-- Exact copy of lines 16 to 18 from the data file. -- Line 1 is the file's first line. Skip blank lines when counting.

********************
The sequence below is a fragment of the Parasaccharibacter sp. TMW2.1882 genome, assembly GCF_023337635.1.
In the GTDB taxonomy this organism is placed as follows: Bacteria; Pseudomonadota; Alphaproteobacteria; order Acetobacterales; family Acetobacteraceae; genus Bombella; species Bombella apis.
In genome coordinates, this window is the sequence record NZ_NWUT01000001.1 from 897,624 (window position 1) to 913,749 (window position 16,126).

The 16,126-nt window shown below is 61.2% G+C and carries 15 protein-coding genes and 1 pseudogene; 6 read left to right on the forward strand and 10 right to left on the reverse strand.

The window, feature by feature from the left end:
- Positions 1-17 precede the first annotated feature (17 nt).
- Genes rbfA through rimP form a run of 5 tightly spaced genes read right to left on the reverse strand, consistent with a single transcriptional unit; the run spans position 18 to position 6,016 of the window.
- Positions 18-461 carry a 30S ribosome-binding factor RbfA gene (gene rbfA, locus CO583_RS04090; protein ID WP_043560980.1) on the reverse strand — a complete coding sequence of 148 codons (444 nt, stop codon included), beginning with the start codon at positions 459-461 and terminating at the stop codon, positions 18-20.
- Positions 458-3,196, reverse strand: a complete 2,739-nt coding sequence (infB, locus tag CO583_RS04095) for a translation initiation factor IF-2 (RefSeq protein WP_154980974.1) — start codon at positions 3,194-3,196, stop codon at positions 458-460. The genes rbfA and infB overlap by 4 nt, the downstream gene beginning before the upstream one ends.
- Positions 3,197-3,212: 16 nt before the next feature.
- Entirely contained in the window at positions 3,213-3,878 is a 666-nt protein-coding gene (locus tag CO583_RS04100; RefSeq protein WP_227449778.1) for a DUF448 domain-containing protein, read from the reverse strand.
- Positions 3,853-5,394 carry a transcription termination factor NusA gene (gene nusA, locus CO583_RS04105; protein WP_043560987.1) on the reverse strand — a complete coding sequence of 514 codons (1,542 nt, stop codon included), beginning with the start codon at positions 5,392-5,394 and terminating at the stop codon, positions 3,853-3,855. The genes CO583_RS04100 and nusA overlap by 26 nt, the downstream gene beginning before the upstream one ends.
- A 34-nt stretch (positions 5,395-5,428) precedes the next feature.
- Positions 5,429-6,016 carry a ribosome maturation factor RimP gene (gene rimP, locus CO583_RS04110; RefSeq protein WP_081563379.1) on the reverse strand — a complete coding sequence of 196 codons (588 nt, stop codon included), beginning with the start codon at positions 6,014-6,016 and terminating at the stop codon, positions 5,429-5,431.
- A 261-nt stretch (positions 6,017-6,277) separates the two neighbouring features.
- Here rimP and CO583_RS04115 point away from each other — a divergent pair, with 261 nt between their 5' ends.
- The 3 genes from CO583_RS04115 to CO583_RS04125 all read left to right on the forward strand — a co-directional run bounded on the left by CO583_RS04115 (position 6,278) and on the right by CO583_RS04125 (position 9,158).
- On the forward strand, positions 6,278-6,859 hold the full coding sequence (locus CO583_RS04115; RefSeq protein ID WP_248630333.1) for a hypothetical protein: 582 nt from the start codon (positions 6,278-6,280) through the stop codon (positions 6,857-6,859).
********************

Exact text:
- Here rimP and CO583_RS04115 point away from each other — a divergent pair, with 261 nt between their 5' ends.
- The 3 genes from CO583_RS04115 to CO583_RS04125 all read left to right on the forward strand — a co-directional run bounded on the left by CO583_RS04115 (position 6,278) and on the right by CO583_RS04125 (position 9,158).
- On the forward strand, positions 6,278-6,859 hold the full coding sequence (locus CO583_RS04115; RefSeq protein ID WP_248630333.1) for a hypothetical protein: 582 nt from the start codon (positions 6,278-6,280) through the stop codon (positions 6,857-6,859).